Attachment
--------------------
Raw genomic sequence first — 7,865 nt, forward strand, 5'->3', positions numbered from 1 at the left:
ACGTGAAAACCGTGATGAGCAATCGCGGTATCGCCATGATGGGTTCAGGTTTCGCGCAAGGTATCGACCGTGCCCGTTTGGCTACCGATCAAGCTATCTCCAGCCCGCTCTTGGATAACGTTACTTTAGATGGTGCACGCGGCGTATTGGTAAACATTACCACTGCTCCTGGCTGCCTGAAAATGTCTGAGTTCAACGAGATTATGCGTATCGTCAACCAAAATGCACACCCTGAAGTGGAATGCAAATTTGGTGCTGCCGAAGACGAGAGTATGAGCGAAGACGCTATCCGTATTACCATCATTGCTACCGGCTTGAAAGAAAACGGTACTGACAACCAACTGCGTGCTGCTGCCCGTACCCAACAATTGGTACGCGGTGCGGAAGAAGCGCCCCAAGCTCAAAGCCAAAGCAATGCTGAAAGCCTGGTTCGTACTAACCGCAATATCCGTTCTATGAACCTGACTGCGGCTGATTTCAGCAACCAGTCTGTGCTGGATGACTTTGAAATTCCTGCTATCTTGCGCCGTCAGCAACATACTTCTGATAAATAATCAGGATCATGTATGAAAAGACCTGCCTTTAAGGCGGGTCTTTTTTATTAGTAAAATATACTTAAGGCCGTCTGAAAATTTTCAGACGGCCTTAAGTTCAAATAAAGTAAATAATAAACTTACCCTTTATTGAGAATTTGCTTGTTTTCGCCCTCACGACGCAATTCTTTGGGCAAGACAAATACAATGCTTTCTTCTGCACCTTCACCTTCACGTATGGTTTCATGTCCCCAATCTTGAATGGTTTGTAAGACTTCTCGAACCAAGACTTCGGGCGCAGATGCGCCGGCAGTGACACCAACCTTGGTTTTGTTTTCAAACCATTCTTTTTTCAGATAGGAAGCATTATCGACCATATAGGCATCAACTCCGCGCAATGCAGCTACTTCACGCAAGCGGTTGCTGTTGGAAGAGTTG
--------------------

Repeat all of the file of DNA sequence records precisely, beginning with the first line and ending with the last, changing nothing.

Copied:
Raw genomic sequence first — 7,865 nt, forward strand, 5'->3', positions numbered from 1 at the left:
ACGTGAAAACCGTGATGAGCAATCGCGGTATCGCCATGATGGGTTCAGGTTTCGCGCAAGGTATCGACCGTGCCCGTTTGGCTACCGATCAAGCTATCTCCAGCCCGCTCTTGGATAACGTTACTTTAGATGGTGCACGCGGCGTATTGGTAAACATTACCACTGCTCCTGGCTGCCTGAAAATGTCTGAGTTCAACGAGATTATGCGTATCGTCAACCAAAATGCACACCCTGAAGTGGAATGCAAATTTGGTGCTGCCGAAGACGAGAGTATGAGCGAAGACGCTATCCGTATTACCATCATTGCTACCGGCTTGAAAGAAAACGGTACTGACAACCAACTGCGTGCTGCTGCCCGTACCCAACAATTGGTACGCGGTGCGGAAGAAGCGCCCCAAGCTCAAAGCCAAAGCAATGCTGAAAGCCTGGTTCGTACTAACCGCAATATCCGTTCTATGAACCTGACTGCGGCTGATTTCAGCAACCAGTCTGTGCTGGATGACTTTGAAATTCCTGCTATCTTGCGCCGTCAGCAACATACTTCTGATAAATAATCAGGATCATGTATGAAAAGACCTGCCTTTAAGGCGGGTCTTTTTTATTAGTAAAATATACTTAAGGCCGTCTGAAAATTTTCAGACGGCCTTAAGTTCAAATAAAGTAAATAATAAACTTACCCTTTATTGAGAATTTGCTTGTTTTCGCCCTCACGACGCAATTCTTTGGGCAAGACAAATACAATGCTTTCTTCTGCACCTTCACCTTCACGTATGGTTTCATGTCCCCAATCTTGAATGGTTTGTAAGACTTCTCGAACCAAGACTTCGGGCGCAGATGCGCCGGCAGTGACACCAACCTTGGTTTTGTTTTCAAACCATTCTTTTTTCAGATAGGAAGCATTATCGACCATATAGGCATCAACTCCGCGCAATGCAGCTACTTCACGCAAGCGGTTGCTGTTGGAAGAGTTG